German Chancellor Angela Merkel faces on Wednesday a grilling by lawmakers investigating if her government shielded Volkswagen from regulators despite knowing the auto giant was carrying out emissions cheating.
The parliamentary committee was launched after VW — Europe's largest carmaker with 12 brands ranging from luxury Porsche to lower-end Skoda — admitted in September 2015 to fitting some 11 million diesel vehicles worldwide with software that temporarily reduces harmful emissions when undergoing regulatory tests.
Tasked with investigating Berlin's response to emissions excesses going back to 2007, the group of lawmakers has already heard witnesses from across the government and Volkswagen, including the car group's former chief executive Martin Winterkorn.
Merkel has been chancellor for the entire period covered by the inquiry, which has also heard serving and former ministers including Foreign Minister Sigmar Gabriel, who previously served as economy minister, and Chancellery chief of staff Peter Altmaier.
The hearings have yet to uncover clear evidence that Merkel or her government acted improperly.
Her appearance before the emissions committee is Merkel's second as a witness this year, coming less than a month after she deflected MPs' questions about mass spying by Germany's BND foreign intelligence service on behalf of the US National Security Agency.
When Merkel takes her seat as the inquiry's final witness, MPs will come at her from a number of angles. One of the top questions is why the diesel cheating was uncovered by officials in the United States, rather than Germany's own KBA motor vehicle authority.
California's powerful Air Resources Board (CARB) was one of the first regulators to bring the VW scandal to light, along with the US Environmental Protection Agency.
Transport minister Alexander Dobrindt — whose brief includes oversight of the KBA — told the inquiry in his own testimony that the regulator "acted faster than others" in responding to the scandal.
MPs also want to find out more about a conversation between Merkel and then-California governor Arnold Schwarzenegger in 2010.
Merkel criticised strict regulations on diesel vehicles in the most populous US state, CARB chief Mary Nichols, who was present at the meeting, told the inquiry on Monday.
Nichols was "surprised" that a head of government was informed in such detail about the topic, according to a summary of her testimony published on the Bundestag (German parliament) website.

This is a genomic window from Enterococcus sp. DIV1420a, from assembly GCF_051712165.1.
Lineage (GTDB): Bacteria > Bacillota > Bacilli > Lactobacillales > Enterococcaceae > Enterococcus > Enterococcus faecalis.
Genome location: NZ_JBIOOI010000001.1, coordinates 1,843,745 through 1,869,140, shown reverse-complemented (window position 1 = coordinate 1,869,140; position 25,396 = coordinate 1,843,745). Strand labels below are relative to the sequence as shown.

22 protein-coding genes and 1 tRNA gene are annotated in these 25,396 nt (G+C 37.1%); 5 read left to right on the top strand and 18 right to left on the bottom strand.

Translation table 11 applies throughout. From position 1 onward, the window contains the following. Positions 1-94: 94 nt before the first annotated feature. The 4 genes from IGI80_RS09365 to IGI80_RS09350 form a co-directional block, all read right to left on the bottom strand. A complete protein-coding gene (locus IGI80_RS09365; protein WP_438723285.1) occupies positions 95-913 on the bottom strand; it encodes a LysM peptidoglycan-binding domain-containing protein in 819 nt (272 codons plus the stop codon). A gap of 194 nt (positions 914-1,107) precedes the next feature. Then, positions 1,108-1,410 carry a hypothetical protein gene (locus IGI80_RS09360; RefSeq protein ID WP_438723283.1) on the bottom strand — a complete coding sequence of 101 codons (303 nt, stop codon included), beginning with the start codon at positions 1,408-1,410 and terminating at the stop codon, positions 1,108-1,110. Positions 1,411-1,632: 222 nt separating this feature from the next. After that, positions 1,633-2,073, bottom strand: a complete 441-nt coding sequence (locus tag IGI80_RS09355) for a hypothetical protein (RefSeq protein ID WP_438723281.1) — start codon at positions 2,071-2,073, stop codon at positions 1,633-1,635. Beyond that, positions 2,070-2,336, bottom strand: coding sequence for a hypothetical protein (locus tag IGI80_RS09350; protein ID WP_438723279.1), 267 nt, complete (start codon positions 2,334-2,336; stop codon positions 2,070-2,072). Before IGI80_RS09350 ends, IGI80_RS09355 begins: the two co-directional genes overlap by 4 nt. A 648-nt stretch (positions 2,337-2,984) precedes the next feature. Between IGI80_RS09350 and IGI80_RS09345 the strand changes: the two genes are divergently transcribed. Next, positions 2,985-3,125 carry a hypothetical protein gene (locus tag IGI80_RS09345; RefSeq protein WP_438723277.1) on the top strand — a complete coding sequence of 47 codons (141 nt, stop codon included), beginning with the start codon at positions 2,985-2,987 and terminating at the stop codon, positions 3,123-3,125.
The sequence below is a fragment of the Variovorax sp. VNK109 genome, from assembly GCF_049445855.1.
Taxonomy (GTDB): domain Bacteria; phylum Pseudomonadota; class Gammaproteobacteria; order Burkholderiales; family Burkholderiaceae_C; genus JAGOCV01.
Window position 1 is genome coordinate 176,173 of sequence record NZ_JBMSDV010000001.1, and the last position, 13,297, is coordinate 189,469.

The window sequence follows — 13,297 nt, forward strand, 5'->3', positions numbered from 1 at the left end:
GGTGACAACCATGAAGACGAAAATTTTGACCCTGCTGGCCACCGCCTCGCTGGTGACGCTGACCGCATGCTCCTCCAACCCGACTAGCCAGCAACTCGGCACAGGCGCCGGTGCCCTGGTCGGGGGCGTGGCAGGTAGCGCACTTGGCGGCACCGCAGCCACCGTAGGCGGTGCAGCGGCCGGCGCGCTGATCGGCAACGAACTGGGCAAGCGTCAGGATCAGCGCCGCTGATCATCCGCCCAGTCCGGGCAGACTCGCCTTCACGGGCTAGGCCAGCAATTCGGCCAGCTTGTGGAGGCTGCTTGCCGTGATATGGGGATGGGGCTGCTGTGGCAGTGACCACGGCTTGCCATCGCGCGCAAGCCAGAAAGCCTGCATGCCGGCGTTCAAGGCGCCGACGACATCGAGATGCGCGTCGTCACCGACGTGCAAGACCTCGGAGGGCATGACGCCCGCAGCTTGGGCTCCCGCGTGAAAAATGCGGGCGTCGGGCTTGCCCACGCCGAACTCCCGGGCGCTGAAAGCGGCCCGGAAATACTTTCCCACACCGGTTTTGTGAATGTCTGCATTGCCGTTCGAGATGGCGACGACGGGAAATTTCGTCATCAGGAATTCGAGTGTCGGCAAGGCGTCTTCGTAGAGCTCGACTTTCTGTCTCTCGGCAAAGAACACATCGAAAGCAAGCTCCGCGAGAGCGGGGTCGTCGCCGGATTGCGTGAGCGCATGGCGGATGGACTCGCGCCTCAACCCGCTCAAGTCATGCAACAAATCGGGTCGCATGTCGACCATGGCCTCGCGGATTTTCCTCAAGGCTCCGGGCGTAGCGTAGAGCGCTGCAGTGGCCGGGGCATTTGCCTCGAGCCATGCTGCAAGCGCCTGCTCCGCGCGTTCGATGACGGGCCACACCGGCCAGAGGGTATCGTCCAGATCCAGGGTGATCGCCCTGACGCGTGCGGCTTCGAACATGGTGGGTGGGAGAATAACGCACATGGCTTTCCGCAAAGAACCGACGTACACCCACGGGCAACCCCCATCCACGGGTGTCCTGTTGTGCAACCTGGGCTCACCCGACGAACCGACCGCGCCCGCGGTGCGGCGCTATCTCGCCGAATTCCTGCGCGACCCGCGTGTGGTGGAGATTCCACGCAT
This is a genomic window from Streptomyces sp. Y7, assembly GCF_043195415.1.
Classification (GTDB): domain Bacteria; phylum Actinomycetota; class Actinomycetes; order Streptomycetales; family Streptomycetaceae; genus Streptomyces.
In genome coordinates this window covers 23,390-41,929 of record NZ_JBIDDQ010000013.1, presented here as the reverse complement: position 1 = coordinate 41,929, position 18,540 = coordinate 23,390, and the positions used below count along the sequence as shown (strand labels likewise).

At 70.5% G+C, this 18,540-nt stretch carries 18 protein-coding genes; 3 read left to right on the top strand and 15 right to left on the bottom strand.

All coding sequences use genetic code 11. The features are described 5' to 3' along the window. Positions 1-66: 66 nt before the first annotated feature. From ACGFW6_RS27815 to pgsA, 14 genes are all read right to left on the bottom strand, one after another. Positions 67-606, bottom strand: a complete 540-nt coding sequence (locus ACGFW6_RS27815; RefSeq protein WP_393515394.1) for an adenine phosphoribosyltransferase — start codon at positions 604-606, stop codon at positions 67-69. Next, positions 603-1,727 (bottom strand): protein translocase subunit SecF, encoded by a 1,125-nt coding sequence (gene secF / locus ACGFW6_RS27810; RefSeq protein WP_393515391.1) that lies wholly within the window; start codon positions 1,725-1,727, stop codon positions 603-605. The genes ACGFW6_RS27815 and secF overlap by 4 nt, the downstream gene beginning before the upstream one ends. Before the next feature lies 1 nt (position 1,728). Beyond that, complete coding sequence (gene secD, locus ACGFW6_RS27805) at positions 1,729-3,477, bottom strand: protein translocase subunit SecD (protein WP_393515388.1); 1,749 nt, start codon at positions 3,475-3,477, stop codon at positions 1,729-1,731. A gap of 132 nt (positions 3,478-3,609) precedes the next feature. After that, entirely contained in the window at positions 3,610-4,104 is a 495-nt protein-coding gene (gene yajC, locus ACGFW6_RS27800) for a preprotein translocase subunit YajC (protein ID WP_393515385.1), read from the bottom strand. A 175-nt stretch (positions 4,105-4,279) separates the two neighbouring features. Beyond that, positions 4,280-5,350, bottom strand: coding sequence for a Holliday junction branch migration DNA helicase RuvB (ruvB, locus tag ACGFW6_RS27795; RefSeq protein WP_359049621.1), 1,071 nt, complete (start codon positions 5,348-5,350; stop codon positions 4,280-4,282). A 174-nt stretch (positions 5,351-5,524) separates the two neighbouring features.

Closer to home, the lawmakers have questions about whether Merkel intervened in Brussels to de-fang European emissions regulations for the benefit of German manufacturers. And they will be attentive for any hint that Merkel might have known earlier than she has so far acknowledged about the scandal.Former VW CEO Winterkorn told the inquiry that Merkel learned about 'dieselgate' in a phone call on September 22, 2015 — just after Winterkorn himself claims to have found out.
But prosecutors are already investigating the carmaker's one-time "Mr Quality" for fraud, saying they have "sufficient indications" that he may have known about the questionable software earlier than he has admitted and failed to inform investors.
In the United States, the FBI believes senior VW executives in Germany found out months earlier than they have so far claimed, in July 2015.
That allegation could cost VW dearly in Germany, where investors are suing the firm for billions over what they say was a failure by executives to inform them of the scandal in a timely fashion. VW has so far set aside 22.6 billion euros ($23.8 billion) to cover fines and compensation related to the affair, but experts estimate the final bill could be much higher.
German politicians have long nurtured the nation's auto industry, one of the country's strongest and an employer of some 800,000 people.
Volkswagen's deep links with the Social-Democrat led Lower Saxony government, a major shareholder with seats on the firm's board and ties to its powerful works council, have often been criticised.
And Merkel was quick to intervene last month when France's Peugeot said it would buy German carmaker Opel, helping secure guarantees that the new owners would uphold collective-bargaining agreements with workers in personal talks with chief executive Carlos Tavares.
The task of lawmakers on the inquiry committee is to determine whether such feather-bedding for the favoured industry extended as far as turning a blind eye to much higher emissions of harmful nitrogen oxides than allowed